GLENDALE, Ore. -- Soldiers from Oregon s National Guard will join more than 1,300 people who have already gathered to fight the Douglas Complex of fires in the southwest part of the state.
One-hundred-twenty-five soldiers will monitor check points around the fire to keep the public out. Five helicopters will join the eight that are already working the complex.
Meanwhile, several hundred lightning strikes touched down in Central Oregon igniting at least 15 new wildfires.
The fires in southern Oregon are putting out an enormous amount of smoke, much of it kept at ground level during the morning by an inversion. The air quality is still far above the hazardous level in the nearby town of Glendale during the morning hours.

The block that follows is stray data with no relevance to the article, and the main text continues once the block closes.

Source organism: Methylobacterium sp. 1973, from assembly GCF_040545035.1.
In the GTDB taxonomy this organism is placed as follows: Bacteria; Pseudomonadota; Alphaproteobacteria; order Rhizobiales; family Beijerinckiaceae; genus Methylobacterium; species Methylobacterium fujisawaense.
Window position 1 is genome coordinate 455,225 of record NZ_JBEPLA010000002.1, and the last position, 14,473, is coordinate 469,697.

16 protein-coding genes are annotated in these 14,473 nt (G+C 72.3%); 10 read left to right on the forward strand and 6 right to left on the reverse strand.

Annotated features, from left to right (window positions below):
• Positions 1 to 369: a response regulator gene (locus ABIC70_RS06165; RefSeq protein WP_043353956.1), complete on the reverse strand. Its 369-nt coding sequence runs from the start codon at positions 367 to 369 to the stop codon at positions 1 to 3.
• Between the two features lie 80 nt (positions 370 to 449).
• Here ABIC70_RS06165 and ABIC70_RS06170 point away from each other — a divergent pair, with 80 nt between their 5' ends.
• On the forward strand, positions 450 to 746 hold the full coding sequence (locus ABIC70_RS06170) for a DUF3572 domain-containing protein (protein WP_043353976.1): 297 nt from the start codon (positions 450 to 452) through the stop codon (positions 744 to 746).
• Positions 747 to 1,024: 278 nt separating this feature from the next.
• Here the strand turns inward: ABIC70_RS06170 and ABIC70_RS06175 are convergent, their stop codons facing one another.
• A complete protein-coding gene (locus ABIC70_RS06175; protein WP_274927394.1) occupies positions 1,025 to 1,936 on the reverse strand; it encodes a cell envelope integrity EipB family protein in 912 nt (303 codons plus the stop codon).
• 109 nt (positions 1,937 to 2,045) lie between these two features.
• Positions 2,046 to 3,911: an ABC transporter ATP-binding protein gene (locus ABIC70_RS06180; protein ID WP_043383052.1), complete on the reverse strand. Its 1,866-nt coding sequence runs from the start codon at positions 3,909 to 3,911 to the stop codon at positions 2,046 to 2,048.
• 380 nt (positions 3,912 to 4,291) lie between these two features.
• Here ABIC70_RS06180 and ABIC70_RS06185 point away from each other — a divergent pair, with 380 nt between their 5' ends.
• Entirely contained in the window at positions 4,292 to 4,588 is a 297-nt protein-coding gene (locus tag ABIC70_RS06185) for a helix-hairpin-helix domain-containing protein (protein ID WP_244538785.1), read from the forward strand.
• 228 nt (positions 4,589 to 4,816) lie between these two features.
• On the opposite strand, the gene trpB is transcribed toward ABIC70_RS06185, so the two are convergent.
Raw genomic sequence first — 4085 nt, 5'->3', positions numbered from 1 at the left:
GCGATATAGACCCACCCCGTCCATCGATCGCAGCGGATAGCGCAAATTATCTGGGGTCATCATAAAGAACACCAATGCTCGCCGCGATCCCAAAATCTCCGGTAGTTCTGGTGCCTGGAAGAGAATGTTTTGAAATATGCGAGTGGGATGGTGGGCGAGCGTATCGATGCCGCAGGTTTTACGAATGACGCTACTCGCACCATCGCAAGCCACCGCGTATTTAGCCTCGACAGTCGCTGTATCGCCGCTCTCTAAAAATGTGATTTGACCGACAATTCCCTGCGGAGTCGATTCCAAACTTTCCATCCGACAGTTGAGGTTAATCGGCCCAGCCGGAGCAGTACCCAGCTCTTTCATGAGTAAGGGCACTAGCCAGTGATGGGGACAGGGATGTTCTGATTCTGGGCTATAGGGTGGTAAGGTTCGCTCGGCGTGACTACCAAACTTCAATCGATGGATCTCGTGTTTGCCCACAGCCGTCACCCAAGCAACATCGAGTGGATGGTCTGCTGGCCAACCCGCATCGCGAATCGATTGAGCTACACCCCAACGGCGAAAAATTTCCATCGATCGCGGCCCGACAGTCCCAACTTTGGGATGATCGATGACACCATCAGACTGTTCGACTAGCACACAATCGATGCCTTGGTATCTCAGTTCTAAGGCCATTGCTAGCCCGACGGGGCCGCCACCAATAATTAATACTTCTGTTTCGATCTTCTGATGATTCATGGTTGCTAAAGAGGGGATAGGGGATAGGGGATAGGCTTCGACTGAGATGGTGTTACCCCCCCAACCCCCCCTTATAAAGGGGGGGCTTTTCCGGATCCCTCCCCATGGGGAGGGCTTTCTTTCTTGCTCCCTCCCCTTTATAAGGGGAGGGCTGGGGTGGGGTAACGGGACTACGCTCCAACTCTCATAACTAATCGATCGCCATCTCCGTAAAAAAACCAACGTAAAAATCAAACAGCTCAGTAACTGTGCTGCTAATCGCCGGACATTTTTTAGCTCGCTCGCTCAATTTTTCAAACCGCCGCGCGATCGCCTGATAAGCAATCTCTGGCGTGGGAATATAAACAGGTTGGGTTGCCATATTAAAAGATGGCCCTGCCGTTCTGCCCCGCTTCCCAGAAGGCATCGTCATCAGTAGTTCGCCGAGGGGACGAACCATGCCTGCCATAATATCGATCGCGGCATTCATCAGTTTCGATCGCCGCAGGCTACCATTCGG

Workers from the nearby Swanson Group mills, the largest employer in town, were allowed to go home if the smoke became too much for them and several did.
People who don t have to go out in the morning don t.
Cassie Harris lives in a home in downtown Glendale. She s keeping her 5-month-old inside as much as possible.
We don t really open the door much, she said.
She worries about the smoke and the fire up in the hills outside her home.
Its really, really bad. We have the humidifier on inside and it's--it's getting pretty bad out here, she said.
Four-hundred homes were still under some sort of evacuation order or warning. Several blazes in the area are being fought by crews.
The closest to Glendale is called the Dad s Creek fire. It grew slowly overnight and now covers 25,396 acres.